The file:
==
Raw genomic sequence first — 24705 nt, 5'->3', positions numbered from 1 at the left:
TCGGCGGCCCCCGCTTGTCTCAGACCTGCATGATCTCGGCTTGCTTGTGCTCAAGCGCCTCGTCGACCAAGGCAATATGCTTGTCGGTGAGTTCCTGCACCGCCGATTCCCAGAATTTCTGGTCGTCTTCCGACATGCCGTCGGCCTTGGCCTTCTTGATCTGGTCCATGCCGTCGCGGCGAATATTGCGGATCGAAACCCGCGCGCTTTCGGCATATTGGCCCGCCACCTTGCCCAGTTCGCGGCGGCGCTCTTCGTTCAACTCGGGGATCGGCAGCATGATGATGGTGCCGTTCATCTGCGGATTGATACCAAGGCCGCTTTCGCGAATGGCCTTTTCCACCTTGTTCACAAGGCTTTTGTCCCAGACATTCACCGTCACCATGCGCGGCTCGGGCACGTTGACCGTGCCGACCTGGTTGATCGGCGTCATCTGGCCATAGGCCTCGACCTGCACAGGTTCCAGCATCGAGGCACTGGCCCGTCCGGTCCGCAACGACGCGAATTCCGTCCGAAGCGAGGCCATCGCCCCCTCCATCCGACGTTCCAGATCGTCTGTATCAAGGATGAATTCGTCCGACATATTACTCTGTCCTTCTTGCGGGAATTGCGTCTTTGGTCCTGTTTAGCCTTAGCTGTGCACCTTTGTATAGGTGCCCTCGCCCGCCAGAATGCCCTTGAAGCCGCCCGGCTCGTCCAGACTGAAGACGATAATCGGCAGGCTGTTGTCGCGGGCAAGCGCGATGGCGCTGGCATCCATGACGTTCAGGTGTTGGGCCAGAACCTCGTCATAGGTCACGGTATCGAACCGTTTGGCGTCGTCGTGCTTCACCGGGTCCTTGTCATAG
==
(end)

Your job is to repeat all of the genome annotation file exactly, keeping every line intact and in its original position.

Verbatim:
Raw genomic sequence first — 24705 nt, 5'->3', positions numbered from 1 at the left:
TCGGCGGCCCCCGCTTGTCTCAGACCTGCATGATCTCGGCTTGCTTGTGCTCAAGCGCCTCGTCGACCAAGGCAATATGCTTGTCGGTGAGTTCCTGCACCGCCGATTCCCAGAATTTCTGGTCGTCTTCCGACATGCCGTCGGCCTTGGCCTTCTTGATCTGGTCCATGCCGTCGCGGCGAATATTGCGGATCGAAACCCGCGCGCTTTCGGCATATTGGCCCGCCACCTTGCCCAGTTCGCGGCGGCGCTCTTCGTTCAACTCGGGGATCGGCAGCATGATGATGGTGCCGTTCATCTGCGGATTGATACCAAGGCCGCTTTCGCGAATGGCCTTTTCCACCTTGTTCACAAGGCTTTTGTCCCAGACATTCACCGTCACCATGCGCGGCTCGGGCACGTTGACCGTGCCGACCTGGTTGATCGGCGTCATCTGGCCATAGGCCTCGACCTGCACAGGTTCCAGCATCGAGGCACTGGCCCGTCCGGTCCGCAACGACGCGAATTCCGTCCGAAGCGAGGCCATCGCCCCCTCCATCCGACGTTCCAGATCGTCTGTATCAAGGATGAATTCGTCCGACATATTACTCTGTCCTTCTTGCGGGAATTGCGTCTTTGGTCCTGTTTAGCCTTAGCTGTGCACCTTTGTATAGGTGCCCTCGCCCGCCAGAATGCCCTTGAAGCCGCCCGGCTCGTCCAGACTGAAGACGATAATCGGCAGGCTGTTGTCGCGGGCAAGCGCGATGGCGCTGGCATCCATGACGTTCAGGTGTTGGGCCAGAACCTCGTCATAGGTCACGGTATCGAACCGTTTGGCGTCGTCGTGCTTCACCGGGTCCTTGTCATAG